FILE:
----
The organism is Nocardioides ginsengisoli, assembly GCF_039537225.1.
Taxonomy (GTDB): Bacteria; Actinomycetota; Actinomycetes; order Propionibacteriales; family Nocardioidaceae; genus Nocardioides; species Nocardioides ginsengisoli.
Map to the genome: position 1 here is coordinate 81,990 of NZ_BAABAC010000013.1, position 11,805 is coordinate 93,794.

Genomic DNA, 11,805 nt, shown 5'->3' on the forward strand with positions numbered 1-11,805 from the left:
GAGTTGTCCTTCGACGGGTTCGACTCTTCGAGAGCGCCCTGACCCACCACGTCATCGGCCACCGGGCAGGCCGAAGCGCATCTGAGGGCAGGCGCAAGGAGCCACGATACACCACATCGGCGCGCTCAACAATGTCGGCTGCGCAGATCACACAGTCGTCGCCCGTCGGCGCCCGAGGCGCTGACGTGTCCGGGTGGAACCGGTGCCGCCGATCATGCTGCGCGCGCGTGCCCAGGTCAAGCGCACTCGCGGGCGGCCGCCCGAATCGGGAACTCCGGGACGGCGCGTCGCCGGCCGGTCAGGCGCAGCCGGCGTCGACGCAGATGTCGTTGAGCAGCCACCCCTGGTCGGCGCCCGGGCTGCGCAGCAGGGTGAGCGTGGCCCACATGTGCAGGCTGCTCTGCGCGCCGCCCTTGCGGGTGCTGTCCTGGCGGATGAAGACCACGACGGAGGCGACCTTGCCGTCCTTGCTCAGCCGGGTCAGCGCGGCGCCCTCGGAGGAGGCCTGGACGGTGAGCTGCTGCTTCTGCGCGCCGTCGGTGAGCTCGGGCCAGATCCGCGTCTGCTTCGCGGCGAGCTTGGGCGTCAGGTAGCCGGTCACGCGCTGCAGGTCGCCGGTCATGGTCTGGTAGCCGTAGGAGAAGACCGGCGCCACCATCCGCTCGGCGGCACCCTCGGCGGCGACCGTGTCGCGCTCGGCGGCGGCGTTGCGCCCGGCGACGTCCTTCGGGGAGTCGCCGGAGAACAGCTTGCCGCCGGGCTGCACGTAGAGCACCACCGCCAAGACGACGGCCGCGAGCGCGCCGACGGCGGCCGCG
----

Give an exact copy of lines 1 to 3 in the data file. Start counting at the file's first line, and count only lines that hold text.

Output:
The organism is Nocardioides ginsengisoli, assembly GCF_039537225.1.
Taxonomy (GTDB): Bacteria; Actinomycetota; Actinomycetes; order Propionibacteriales; family Nocardioidaceae; genus Nocardioides; species Nocardioides ginsengisoli.
Map to the genome: position 1 here is coordinate 81,990 of NZ_BAABAC010000013.1, position 11,805 is coordinate 93,794.